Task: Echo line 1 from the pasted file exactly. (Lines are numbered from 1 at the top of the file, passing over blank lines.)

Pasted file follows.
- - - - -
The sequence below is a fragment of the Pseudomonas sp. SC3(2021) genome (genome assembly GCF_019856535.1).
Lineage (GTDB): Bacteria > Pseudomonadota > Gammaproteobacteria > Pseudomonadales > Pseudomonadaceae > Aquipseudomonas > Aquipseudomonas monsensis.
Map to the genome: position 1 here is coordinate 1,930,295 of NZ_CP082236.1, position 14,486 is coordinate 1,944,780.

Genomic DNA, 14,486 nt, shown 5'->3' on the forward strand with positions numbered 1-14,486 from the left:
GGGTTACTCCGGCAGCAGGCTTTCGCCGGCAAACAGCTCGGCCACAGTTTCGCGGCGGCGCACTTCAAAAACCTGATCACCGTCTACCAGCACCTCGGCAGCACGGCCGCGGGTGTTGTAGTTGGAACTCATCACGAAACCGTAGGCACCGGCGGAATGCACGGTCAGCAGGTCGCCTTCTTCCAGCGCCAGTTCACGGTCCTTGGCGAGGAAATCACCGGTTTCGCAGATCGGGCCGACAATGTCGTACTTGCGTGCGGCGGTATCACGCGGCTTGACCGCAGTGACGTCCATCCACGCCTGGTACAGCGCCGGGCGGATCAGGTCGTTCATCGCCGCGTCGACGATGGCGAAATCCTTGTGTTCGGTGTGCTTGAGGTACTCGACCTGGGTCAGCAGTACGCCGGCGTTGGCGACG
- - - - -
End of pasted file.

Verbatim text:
The sequence below is a fragment of the Pseudomonas sp. SC3(2021) genome (genome assembly GCF_019856535.1).